By Anoop Agrawal, Bloomberg
Mumbai: Rupee may extend a nine-week, 7.5 % rally, as domestic banks stock up on the currency to comply with a central bank increase in reserves, a Bloomberg News survey shows.
The rupee is poised for its best month since February 1973 as economic growth that is the second fastest in the industrialized world after China draws overseas investment. The Reserve Bank of India (RBI) raised the amount lenders must set aside to cover deposits to 6.5 % from 6.25 %, effective 28 April, to drain excess funds from the system and help slow inflation.
“There will be a bias to sell dollars and I think this situation will persist, so the rupee should rise in the near term,” said Puneet Sharma, chief currency trader at state-owned Allahabad Bank Ltd. in Mumbai.
The rupee may rise to 40.85 against the dollar this week, according to the median estimate in the survey of 10 traders, from 41.094 at the close on 27 April. India’s currency has strengthened 5.8 % this month to the highest since 1998.
The central bank said its cash ratio increases this year pulled Rs275 billion ($6.69 billion) from the banking system, as it strives to cool economic growth and lending with inflation running near the fastest pace in two years.
India’s importers may quell the advance in the currency as they purchase dollars to settle month-end bills. The strength in the rupee will save costs for companies such as Indian Oil Corp., the nation’s largest refiner, and Reliance Industries Ltd., the country’s biggest company by market value, as they need less in exchange for dollars.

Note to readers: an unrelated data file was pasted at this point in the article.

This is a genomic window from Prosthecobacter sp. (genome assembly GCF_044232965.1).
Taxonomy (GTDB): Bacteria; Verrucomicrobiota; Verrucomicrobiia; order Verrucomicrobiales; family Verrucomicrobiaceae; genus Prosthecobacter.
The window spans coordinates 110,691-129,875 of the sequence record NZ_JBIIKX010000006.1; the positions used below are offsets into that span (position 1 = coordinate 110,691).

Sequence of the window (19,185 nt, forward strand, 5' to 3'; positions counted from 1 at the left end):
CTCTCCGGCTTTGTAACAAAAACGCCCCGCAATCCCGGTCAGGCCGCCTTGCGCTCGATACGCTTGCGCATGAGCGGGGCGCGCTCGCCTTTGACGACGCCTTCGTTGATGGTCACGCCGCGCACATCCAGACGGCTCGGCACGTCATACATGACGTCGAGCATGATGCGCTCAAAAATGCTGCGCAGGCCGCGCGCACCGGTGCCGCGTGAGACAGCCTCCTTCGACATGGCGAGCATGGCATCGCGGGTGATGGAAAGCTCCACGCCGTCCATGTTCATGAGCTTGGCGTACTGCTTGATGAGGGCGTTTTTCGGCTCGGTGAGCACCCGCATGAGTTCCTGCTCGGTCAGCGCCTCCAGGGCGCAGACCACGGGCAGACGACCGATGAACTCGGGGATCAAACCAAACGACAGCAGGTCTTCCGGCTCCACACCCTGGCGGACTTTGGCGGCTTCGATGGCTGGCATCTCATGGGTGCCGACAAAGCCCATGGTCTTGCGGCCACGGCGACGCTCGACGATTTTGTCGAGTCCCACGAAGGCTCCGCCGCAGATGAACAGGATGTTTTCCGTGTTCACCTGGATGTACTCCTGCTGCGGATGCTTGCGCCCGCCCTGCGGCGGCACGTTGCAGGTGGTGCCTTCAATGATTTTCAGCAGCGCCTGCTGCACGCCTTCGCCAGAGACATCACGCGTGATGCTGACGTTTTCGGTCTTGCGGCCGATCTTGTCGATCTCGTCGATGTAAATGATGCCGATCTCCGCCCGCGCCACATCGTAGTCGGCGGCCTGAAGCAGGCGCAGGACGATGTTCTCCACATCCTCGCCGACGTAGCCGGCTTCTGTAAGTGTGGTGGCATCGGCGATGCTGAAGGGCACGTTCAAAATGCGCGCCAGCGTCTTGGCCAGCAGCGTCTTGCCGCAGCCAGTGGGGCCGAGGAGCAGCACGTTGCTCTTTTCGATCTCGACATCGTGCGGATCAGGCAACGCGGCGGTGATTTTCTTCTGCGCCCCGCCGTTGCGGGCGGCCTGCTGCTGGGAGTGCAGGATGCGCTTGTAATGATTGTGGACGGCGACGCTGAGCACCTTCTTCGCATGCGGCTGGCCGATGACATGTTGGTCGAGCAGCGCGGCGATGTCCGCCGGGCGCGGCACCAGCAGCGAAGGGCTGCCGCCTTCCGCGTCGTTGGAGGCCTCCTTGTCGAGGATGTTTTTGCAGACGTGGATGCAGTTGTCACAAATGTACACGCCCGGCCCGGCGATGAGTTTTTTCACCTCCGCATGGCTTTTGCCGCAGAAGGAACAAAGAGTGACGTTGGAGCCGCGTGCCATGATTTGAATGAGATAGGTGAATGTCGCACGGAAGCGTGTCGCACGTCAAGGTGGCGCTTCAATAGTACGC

“The rupee is nearing its peak and I think these are attractive levels for importers to buy dollars,” said Vikas Babu, a currency trader at state-owned Andhra Bank Ltd. in Mumbai. “It may be difficult for the rupee to sustain gains.”
Money flowing into India for investment may keep the rupee from weakening as companies report increasing earnings and the benchmark stock index trades near an all-time high.
Funds abroad bought $3.05 billion more Indian equities than they sold this year through 27 April, after purchasing $8 billion in 2006 and a record $10.7 billion in 2005, according to the Securities & Exchange Board of India, the nation’s stock market regulator.
Reliance Industries on 26 April reported record profit in the quarter through March as the company’s earnings from refining and chemicals increased. Ranbaxy Laboratories Ltd., India’s biggest drugmaker, said the next day that first-quarter profit rose 79% on higher sales of generic medicines at the firm’s European unit.
“The trend of flows is a reflection of a strong outlook on the economy,” Allahabad Bank’s Sharma said. “It is keeping the dollar flows constant in the market and helping the rupee.”